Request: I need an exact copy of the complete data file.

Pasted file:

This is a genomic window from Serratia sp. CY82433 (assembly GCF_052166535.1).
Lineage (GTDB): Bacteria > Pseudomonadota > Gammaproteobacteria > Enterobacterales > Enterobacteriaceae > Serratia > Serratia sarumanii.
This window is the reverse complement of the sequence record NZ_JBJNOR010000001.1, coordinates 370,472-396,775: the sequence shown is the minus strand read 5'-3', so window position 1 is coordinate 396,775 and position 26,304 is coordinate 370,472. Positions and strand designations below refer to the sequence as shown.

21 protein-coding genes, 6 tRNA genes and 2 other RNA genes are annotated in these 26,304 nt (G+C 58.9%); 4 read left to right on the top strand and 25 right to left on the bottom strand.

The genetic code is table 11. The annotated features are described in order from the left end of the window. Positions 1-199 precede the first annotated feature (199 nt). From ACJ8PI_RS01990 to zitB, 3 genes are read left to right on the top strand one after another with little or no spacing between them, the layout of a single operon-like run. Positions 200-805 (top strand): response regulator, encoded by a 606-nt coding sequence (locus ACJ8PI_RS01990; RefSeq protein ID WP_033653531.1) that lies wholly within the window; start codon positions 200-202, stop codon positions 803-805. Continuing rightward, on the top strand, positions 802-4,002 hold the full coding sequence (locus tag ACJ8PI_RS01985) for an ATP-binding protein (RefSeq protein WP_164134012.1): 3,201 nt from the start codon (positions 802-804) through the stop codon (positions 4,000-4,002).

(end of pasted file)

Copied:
This is a genomic window from Serratia sp. CY82433 (assembly GCF_052166535.1).
Lineage (GTDB): Bacteria > Pseudomonadota > Gammaproteobacteria > Enterobacterales > Enterobacteriaceae > Serratia > Serratia sarumanii.
This window is the reverse complement of the sequence record NZ_JBJNOR010000001.1, coordinates 370,472-396,775: the sequence shown is the minus strand read 5'-3', so window position 1 is coordinate 396,775 and position 26,304 is coordinate 370,472. Positions and strand designations below refer to the sequence as shown.

21 protein-coding genes, 6 tRNA genes and 2 other RNA genes are annotated in these 26,304 nt (G+C 58.9%); 4 read left to right on the top strand and 25 right to left on the bottom strand.

The genetic code is table 11. The annotated features are described in order from the left end of the window. Positions 1-199 precede the first annotated feature (199 nt). From ACJ8PI_RS01990 to zitB, 3 genes are read left to right on the top strand one after another with little or no spacing between them, the layout of a single operon-like run. Positions 200-805 (top strand): response regulator, encoded by a 606-nt coding sequence (locus ACJ8PI_RS01990; RefSeq protein ID WP_033653531.1) that lies wholly within the window; start codon positions 200-202, stop codon positions 803-805. Continuing rightward, on the top strand, positions 802-4,002 hold the full coding sequence (locus tag ACJ8PI_RS01985) for an ATP-binding protein (RefSeq protein WP_164134012.1): 3,201 nt from the start codon (positions 802-804) through the stop codon (positions 4,000-4,002).